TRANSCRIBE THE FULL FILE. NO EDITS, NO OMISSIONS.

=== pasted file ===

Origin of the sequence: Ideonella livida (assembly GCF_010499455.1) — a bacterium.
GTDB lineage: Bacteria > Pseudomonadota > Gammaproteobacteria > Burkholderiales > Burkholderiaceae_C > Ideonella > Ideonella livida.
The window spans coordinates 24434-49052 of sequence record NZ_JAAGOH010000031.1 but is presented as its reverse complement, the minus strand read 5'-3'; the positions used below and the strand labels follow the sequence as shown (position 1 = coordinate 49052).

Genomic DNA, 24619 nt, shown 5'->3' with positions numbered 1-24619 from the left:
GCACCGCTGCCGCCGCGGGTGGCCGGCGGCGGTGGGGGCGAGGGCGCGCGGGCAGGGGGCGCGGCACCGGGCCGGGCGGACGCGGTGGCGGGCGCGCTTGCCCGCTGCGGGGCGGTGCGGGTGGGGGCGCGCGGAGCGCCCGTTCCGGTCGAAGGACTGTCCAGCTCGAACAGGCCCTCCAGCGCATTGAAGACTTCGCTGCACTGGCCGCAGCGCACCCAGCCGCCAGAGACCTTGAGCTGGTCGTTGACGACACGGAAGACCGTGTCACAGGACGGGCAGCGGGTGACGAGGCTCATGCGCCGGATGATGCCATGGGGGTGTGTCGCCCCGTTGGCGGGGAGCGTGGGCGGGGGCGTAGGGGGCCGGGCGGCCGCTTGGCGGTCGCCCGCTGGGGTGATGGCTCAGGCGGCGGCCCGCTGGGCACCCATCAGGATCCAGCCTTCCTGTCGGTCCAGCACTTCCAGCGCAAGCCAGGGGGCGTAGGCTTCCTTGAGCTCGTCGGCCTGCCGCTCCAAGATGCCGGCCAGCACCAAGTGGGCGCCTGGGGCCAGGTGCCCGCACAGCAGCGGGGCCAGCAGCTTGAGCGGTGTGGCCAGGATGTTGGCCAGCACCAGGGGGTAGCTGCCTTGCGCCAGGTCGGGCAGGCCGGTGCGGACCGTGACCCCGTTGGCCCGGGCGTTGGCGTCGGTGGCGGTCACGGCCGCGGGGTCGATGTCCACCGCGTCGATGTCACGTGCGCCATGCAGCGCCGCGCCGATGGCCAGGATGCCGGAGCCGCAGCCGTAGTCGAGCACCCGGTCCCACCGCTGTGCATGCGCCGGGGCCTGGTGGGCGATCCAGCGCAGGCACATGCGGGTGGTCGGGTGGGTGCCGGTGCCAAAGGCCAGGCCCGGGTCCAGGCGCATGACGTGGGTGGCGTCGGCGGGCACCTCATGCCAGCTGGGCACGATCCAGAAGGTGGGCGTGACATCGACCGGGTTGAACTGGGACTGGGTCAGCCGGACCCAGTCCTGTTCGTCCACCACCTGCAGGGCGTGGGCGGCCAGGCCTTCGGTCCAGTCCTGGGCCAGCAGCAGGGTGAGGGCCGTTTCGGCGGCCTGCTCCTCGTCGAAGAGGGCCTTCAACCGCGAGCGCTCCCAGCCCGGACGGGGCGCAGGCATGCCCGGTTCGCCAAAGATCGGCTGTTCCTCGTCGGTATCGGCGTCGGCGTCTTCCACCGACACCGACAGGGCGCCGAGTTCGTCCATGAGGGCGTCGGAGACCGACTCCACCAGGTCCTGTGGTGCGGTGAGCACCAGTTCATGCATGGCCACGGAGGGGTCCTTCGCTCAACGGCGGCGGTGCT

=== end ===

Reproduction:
Origin of the sequence: Ideonella livida (assembly GCF_010499455.1) — a bacterium.
GTDB lineage: Bacteria > Pseudomonadota > Gammaproteobacteria > Burkholderiales > Burkholderiaceae_C > Ideonella > Ideonella livida.
The window spans coordinates 24434-49052 of sequence record NZ_JAAGOH010000031.1 but is presented as its reverse complement, the minus strand read 5'-3'; the positions used below and the strand labels follow the sequence as shown (position 1 = coordinate 49052).

Genomic DNA, 24619 nt, shown 5'->3' with positions numbered 1-24619 from the left:
GCACCGCTGCCGCCGCGGGTGGCCGGCGGCGGTGGGGGCGAGGGCGCGCGGGCAGGGGGCGCGGCACCGGGCCGGGCGGACGCGGTGGCGGGCGCGCTTGCCCGCTGCGGGGCGGTGCGGGTGGGGGCGCGCGGAGCGCCCGTTCCGGTCGAAGGACTGTCCAGCTCGAACAGGCCCTCCAGCGCATTGAAGACTTCGCTGCACTGGCCGCAGCGCACCCAGCCGCCAGAGACCTTGAGCTGGTCGTTGACGACACGGAAGACCGTGTCACAGGACGGGCAGCGGGTGACGAGGCTCATGCGCCGGATGATGCCATGGGGGTGTGTCGCCCCGTTGGCGGGGAGCGTGGGCGGGGGCGTAGGGGGCCGGGCGGCCGCTTGGCGGTCGCCCGCTGGGGTGATGGCTCAGGCGGCGGCCCGCTGGGCACCCATCAGGATCCAGCCTTCCTGTCGGTCCAGCACTTCCAGCGCAAGCCAGGGGGCGTAGGCTTCCTTGAGCTCGTCGGCCTGCCGCTCCAAGATGCCGGCCAGCACCAAGTGGGCGCCTGGGGCCAGGTGCCCGCACAGCAGCGGGGCCAGCAGCTTGAGCGGTGTGGCCAGGATGTTGGCCAGCACCAGGGGGTAGCTGCCTTGCGCCAGGTCGGGCAGGCCGGTGCGGACCGTGACCCCGTTGGCCCGGGCGTTGGCGTCGGTGGCGGTCACGGCCGCGGGGTCGATGTCCACCGCGTCGATGTCACGTGCGCCATGCAGCGCCGCGCCGATGGCCAGGATGCCGGAGCCGCAGCCGTAGTCGAGCACCCGGTCCCACCGCTGTGCATGCGCCGGGGCCTGGTGGGCGATCCAGCGCAGGCACATGCGGGTGGTCGGGTGGGTGCCGGTGCCAAAGGCCAGGCCCGGGTCCAGGCGCATGACGTGGGTGGCGTCGGCGGGCACCTCATGCCAGCTGGGCACGATCCAGAAGGTGGGCGTGACATCGACCGGGTTGAACTGGGACTGGGTCAGCCGGACCCAGTCCTGTTCGTCCACCACCTGCAGGGCGTGGGCGGCCAGGCCTTCGGTCCAGTCCTGGGCCAGCAGCAGGGTGAGGGCCGTTTCGGCGGCCTGCTCCTCGTCGAAGAGGGCCTTCAACCGCGAGCGCTCCCAGCCCGGACGGGGCGCAGGCATGCCCGGTTCGCCAAAGATCGGCTGTTCCTCGTCGGTATCGGCGTCGGCGTCTTCCACCGACACCGACAGGGCGCCGAGTTCGTCCATGAGGGCGTCGGAGACCGACTCCACCAGGTCCTGTGGTGCGGTGAGCACCAGTTCATGCATGGCCACGGAGGGGTCCTTCGCTCAACGGCGGCGGTGCT